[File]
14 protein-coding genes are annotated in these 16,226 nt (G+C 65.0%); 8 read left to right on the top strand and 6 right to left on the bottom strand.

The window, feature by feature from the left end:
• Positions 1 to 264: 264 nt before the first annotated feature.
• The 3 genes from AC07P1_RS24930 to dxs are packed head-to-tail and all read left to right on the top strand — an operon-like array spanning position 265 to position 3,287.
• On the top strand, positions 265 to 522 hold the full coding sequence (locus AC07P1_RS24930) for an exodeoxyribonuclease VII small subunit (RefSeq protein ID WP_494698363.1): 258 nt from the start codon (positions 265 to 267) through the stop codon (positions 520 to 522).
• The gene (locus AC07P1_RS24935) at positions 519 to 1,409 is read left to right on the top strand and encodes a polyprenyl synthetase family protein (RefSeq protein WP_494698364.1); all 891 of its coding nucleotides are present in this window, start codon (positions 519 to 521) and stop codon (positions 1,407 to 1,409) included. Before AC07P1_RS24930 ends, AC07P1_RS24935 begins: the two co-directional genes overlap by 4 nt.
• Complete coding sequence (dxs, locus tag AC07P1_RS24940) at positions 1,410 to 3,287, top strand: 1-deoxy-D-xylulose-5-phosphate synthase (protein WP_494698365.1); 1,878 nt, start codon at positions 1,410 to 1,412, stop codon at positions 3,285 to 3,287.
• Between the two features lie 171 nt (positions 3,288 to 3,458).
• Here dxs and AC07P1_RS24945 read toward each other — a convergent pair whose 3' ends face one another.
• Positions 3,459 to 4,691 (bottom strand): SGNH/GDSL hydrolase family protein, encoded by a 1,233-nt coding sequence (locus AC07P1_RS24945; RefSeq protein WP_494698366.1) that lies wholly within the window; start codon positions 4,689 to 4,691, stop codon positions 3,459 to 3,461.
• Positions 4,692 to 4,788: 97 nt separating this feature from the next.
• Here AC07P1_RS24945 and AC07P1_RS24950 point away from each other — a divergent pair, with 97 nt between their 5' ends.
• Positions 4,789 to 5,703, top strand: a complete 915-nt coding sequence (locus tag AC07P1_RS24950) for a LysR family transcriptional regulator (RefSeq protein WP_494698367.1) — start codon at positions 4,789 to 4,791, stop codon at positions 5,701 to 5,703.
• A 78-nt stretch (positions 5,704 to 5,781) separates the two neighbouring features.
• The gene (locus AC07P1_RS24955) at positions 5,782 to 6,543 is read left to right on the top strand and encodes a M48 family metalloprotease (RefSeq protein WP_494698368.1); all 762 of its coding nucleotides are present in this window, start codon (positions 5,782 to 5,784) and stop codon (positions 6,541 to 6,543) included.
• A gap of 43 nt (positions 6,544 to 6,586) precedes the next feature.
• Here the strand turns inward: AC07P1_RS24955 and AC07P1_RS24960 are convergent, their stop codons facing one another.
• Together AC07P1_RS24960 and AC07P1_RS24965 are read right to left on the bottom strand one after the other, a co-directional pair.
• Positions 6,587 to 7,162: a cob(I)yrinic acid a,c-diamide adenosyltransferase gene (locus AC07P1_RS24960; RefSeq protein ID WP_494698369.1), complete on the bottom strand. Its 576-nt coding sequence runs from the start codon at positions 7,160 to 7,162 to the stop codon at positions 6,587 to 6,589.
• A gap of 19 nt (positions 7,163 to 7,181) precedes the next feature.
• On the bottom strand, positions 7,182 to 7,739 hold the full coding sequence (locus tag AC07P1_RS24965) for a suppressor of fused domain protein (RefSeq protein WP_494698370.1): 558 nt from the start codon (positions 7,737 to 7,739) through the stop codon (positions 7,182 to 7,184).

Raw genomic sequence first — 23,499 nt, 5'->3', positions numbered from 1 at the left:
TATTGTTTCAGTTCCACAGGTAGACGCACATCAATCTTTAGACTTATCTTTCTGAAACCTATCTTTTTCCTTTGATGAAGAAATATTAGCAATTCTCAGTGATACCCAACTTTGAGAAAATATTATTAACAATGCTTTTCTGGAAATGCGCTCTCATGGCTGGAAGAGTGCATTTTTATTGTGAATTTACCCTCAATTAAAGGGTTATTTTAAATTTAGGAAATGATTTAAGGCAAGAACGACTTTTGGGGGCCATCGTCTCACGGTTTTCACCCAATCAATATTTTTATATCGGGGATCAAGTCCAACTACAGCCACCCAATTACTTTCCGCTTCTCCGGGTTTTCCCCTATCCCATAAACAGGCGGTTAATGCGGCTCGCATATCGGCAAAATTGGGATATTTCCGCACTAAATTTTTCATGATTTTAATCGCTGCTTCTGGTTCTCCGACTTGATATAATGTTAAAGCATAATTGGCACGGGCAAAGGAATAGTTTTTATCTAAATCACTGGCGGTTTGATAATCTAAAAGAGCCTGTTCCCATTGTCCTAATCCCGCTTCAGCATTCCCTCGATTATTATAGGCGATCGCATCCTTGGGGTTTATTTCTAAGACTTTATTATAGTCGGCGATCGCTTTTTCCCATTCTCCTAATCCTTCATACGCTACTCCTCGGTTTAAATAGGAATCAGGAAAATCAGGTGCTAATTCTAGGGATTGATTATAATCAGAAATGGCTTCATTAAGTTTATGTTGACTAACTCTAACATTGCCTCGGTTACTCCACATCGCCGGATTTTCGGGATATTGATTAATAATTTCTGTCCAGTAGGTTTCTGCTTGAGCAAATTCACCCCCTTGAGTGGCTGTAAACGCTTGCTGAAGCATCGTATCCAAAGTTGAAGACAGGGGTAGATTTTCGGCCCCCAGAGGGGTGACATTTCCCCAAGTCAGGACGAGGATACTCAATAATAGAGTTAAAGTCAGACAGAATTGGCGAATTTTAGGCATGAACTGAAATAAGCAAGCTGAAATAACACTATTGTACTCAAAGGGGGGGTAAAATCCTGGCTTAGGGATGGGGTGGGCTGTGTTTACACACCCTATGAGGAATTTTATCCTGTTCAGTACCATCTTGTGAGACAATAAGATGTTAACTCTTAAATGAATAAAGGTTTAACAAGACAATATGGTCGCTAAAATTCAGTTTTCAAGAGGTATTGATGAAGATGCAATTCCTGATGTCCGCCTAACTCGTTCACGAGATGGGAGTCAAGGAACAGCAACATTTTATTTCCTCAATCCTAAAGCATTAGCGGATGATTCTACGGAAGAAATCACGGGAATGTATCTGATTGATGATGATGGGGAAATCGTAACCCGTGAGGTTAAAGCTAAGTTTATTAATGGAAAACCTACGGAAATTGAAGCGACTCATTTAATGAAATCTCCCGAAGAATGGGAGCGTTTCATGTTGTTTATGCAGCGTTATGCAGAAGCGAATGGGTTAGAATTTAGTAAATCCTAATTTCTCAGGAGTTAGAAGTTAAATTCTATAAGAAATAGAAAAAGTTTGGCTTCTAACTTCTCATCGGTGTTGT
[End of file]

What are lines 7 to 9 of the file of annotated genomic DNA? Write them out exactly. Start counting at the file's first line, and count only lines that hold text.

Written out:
• Complete coding sequence (dxs, locus tag AC07P1_RS24940) at positions 1,410 to 3,287, top strand: 1-deoxy-D-xylulose-5-phosphate synthase (protein WP_494698365.1); 1,878 nt, start codon at positions 1,410 to 1,412, stop codon at positions 3,285 to 3,287.
• Between the two features lie 171 nt (positions 3,288 to 3,458).
• Here dxs and AC07P1_RS24945 read toward each other — a convergent pair whose 3' ends face one another.